SHANGHAI, May 13 (Reuters) - Quarterly earnings reports from Chinese e-commerce giants Alibaba and this week will be closely watched as barometers for the mood of consumers in the world's second-largest economy.

Both firms, which combined account for about 69% of China's e-commerce market revenue, according to DBS estimates, have faced increasing competition in recent years from low-cost platforms, such as PDD Holding's Pinduoduo and ByteDance-owned Douyin.

Chinese consumers are seeking discounts and lower-cost shopping because of their cautious attitude toward spending after the COVID-19 pandemic amid lower economic growth and the slowdown in the property sector. Alibaba and have responded to this trend but they risk lower margins by doing so.

This low-cost battleground presents a challenge for Alibaba's Tmall and Both have traditionally sought to move up the consumer value chain by selling increasingly premium products, such as Apple iPhones, Estee Lauder skincare and Tiffany & Co jewellery, but are now forced to defend that space while also offering a wider array of cheap products to stem market share leakage.

"As long as consumers remain highly cost-conscious such policies are likely to further slow revenue growth and erode profit margins," said S&P Global analyst Cathy Lai, adding that both Alibaba and are moving more into the unbranded goods territory that has been Pinduoduo's stronghold.

Alibaba "cannot ignore PDD, but nor can it quell the competitive threat by wholly adopting PDD's strategy. is in a similar position," she said.

“Under its user first strategy, Taobao and Tmall Group proactively and aggressively invested in product supply, competitive pricing and quality service to meet all tiers of consumer demands," Alibaba's Taobao and Tmall Group said in statement responding to Reuters request for comment. did not respond to a request for comment.

Last year Alibaba's platforms, as well as pledged billions of yuan to subsidise discounts and coupons across regular sales events.

That effort resulted in mixed returns. In the September to December quarter last year, which included the year's biggest sales festival of Singles Day, revenue at Alibaba's Taobao and Tmall Group increased only 2% year-on-year while rose only 3.6%.

For the March quarter this year, analysts expect overall revenue at Alibaba, 65% of which is generated by its domestic e-commerce arm, to grow 5.3% year-on-year while will rise by about 6%, according to LSEG data. That is roughly in line with growth trends in recent quarters.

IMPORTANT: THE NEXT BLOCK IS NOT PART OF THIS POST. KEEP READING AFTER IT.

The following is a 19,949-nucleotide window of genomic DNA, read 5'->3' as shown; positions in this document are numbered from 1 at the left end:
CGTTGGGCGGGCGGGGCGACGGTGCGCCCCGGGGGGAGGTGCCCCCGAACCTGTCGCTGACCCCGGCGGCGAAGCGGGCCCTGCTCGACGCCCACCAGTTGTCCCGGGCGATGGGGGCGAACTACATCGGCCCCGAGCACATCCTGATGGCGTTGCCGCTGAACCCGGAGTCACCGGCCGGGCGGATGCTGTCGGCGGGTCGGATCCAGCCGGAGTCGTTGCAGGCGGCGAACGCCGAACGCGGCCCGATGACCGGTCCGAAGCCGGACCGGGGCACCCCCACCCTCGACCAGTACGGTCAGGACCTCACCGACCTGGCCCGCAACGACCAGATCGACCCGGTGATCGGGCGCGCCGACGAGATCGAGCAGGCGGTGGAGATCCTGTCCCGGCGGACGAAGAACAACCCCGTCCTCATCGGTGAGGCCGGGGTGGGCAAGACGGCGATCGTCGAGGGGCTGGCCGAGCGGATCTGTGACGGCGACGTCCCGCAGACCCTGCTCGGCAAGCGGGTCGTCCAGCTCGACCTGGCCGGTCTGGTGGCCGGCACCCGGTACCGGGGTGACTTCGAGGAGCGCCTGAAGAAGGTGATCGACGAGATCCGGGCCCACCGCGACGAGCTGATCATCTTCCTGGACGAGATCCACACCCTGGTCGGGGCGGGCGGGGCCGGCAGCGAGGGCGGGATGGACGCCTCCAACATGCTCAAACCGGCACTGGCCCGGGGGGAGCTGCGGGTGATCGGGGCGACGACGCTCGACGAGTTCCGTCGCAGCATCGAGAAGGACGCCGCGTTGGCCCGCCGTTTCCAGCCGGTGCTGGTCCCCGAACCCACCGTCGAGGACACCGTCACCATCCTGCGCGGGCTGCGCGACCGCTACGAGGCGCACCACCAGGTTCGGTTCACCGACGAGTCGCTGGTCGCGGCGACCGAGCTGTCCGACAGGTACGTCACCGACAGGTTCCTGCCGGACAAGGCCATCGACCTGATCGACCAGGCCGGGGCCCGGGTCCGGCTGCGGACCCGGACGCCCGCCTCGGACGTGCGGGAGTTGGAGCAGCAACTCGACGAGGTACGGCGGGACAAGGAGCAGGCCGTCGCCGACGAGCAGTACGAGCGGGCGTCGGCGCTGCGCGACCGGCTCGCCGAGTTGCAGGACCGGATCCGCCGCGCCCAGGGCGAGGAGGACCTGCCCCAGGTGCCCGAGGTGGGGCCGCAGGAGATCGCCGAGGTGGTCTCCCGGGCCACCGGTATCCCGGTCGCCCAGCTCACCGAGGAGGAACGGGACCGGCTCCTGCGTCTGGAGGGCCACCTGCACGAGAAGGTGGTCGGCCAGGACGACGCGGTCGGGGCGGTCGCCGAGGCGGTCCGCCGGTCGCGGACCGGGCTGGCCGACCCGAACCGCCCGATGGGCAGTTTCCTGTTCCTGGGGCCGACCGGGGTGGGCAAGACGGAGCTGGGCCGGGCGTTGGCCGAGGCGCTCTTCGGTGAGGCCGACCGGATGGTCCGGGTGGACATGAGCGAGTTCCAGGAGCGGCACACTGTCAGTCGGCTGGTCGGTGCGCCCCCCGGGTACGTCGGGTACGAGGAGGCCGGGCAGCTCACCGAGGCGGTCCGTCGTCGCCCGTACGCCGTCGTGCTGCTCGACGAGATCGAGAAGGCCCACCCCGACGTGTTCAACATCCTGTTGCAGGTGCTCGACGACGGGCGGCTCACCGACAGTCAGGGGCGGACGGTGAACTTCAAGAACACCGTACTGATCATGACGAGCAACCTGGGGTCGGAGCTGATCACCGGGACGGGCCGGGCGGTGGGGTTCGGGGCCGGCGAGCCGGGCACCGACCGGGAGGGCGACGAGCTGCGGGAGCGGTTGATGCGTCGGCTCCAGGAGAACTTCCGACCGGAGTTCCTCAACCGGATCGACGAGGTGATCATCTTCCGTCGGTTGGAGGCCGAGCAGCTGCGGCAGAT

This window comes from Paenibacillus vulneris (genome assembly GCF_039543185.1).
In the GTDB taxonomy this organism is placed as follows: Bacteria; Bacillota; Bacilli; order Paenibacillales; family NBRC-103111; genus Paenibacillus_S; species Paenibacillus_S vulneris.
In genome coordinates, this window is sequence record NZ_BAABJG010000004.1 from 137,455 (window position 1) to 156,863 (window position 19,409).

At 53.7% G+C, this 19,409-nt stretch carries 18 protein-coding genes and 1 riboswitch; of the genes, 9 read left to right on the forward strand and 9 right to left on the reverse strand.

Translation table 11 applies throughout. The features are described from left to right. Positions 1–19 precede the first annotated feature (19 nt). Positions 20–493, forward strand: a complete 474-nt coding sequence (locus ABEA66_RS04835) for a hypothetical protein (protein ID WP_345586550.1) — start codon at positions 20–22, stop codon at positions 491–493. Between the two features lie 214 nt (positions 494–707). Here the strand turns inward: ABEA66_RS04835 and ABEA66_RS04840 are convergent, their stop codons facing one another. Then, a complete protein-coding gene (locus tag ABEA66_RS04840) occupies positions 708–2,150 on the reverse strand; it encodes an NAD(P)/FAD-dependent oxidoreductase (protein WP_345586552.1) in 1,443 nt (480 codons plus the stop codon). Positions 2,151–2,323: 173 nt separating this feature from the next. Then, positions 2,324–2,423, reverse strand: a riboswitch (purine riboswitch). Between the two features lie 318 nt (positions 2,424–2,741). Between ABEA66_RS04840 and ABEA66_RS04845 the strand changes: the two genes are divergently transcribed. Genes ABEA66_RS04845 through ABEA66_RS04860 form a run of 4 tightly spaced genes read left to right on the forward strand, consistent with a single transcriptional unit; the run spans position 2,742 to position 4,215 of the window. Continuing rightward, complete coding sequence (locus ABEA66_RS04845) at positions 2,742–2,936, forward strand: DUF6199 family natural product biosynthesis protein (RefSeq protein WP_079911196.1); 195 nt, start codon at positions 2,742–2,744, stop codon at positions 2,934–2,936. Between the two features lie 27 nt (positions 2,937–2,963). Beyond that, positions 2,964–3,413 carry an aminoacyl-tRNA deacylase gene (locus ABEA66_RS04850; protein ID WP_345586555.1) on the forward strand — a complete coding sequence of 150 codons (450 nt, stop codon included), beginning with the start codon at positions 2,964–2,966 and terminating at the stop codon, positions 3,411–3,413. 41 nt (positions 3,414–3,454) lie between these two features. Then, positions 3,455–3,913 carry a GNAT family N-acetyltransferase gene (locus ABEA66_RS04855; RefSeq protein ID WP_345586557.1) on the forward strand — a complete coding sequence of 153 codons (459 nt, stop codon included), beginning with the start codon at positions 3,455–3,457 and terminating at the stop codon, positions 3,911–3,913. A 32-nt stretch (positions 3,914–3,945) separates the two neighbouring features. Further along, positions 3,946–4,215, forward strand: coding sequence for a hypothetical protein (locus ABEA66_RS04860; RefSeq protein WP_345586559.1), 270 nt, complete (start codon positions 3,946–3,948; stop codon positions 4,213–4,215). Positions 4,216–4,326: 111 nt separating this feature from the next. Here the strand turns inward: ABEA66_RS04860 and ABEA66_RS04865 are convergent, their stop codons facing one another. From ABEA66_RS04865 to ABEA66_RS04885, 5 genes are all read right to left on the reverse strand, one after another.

In contrast, PDD Holdings revenue grew 123% in the December quarter, though this figure includes its fast-growing international platform, Temu, as well as domestic platform Pinduoduo, which generates the vast majority of PDD's revenue. Douyin, which does not regularly disclose sales data, was tipped to grow 60% for 2023, according to research firm eMarketer's estimates.

China's e-commerce companies are again entering a major discounting period, with weeks-long sales for major mid-year event 618, named for the date of's founding on June 18, to begin at the end of May.

Adding to the current competitive environment facing Alibaba and, brands are spending more on live-streaming on sites such as Douyin and away from sites such as Tmall, said Jacques Roizen, managing director of China consulting at Digital Luxury Group.

The impact of the continuous discounts will "kill" the profits of brands such as cosmetics makers L'Oreal and Estee Lauder, which garner as much as 30%-40% of their China sales from e-commerce, Roizen said.

"At some point the brands are going to realize that they're not making any money (on low-price platforms)," he said.

"But instead of taking the opportunity to counteract as a more premium, elevated, trustworthy platform, (Alibaba) decided to double down on discounts and promotion and guaranteeing the best price and all that stuff. To me, it's a race to the bottom."

Alibaba will report earnings for the quarter ending in March on Tuesday and on Thursday.

(Reporting by Casey Hall, Additional reporting by Sophie Yu; Editing by Christian Schmollinger)